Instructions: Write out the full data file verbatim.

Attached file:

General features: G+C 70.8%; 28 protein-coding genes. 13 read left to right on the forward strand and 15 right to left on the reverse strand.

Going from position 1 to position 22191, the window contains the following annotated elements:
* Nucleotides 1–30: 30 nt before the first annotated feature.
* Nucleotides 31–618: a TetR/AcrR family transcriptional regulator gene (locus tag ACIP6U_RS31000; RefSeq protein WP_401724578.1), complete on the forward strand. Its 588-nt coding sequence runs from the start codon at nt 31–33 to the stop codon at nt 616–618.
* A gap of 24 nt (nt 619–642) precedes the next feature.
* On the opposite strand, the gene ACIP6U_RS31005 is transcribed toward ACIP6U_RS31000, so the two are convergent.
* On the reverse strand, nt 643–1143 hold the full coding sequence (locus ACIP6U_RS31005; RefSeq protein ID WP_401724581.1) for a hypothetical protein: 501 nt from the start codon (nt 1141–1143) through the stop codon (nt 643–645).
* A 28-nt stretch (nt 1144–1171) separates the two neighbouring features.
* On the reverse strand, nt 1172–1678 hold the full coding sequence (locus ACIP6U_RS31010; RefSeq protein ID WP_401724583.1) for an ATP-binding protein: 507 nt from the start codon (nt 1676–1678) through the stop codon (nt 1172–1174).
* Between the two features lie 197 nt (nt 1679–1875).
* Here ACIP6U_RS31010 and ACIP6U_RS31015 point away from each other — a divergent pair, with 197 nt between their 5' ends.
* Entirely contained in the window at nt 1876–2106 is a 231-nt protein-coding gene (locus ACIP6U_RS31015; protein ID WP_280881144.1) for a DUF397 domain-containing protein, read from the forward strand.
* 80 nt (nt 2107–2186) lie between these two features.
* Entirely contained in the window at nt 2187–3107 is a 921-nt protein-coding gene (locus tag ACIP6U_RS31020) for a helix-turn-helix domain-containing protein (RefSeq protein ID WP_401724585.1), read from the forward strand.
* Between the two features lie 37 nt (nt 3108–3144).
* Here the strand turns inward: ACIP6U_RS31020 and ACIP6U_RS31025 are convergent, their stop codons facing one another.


General features: G+C 70.8%; 28 protein-coding genes. 13 read left to right on the forward strand and 15 right to left on the reverse strand.

Going from position 1 to position 22191, the window contains the following annotated elements:
* Nucleotides 1–30: 30 nt before the first annotated feature.
* Nucleotides 31–618: a TetR/AcrR family transcriptional regulator gene (locus tag ACIP6U_RS31000; RefSeq protein WP_401724578.1), complete on the forward strand. Its 588-nt coding sequence runs from the start codon at nt 31–33 to the stop codon at nt 616–618.
* A gap of 24 nt (nt 619–642) precedes the next feature.
* On the opposite strand, the gene ACIP6U_RS31005 is transcribed toward ACIP6U_RS31000, so the two are convergent.
* On the reverse strand, nt 643–1143 hold the full coding sequence (locus ACIP6U_RS31005; RefSeq protein ID WP_401724581.1) for a hypothetical protein: 501 nt from the start codon (nt 1141–1143) through the stop codon (nt 643–645).
* A 28-nt stretch (nt 1144–1171) separates the two neighbouring features.
* On the reverse strand, nt 1172–1678 hold the full coding sequence (locus ACIP6U_RS31010; RefSeq protein ID WP_401724583.1) for an ATP-binding protein: 507 nt from the start codon (nt 1676–1678) through the stop codon (nt 1172–1174).
* Between the two features lie 197 nt (nt 1679–1875).
* Here ACIP6U_RS31010 and ACIP6U_RS31015 point away from each other — a divergent pair, with 197 nt between their 5' ends.
* Entirely contained in the window at nt 1876–2106 is a 231-nt protein-coding gene (locus ACIP6U_RS31015; protein ID WP_280881144.1) for a DUF397 domain-containing protein, read from the forward strand.
* 80 nt (nt 2107–2186) lie between these two features.
* Entirely contained in the window at nt 2187–3107 is a 921-nt protein-coding gene (locus tag ACIP6U_RS31020) for a helix-turn-helix domain-containing protein (RefSeq protein ID WP_401724585.1), read from the forward strand.
* Between the two features lie 37 nt (nt 3108–3144).
* Here the strand turns inward: ACIP6U_RS31020 and ACIP6U_RS31025 are convergent, their stop codons facing one another.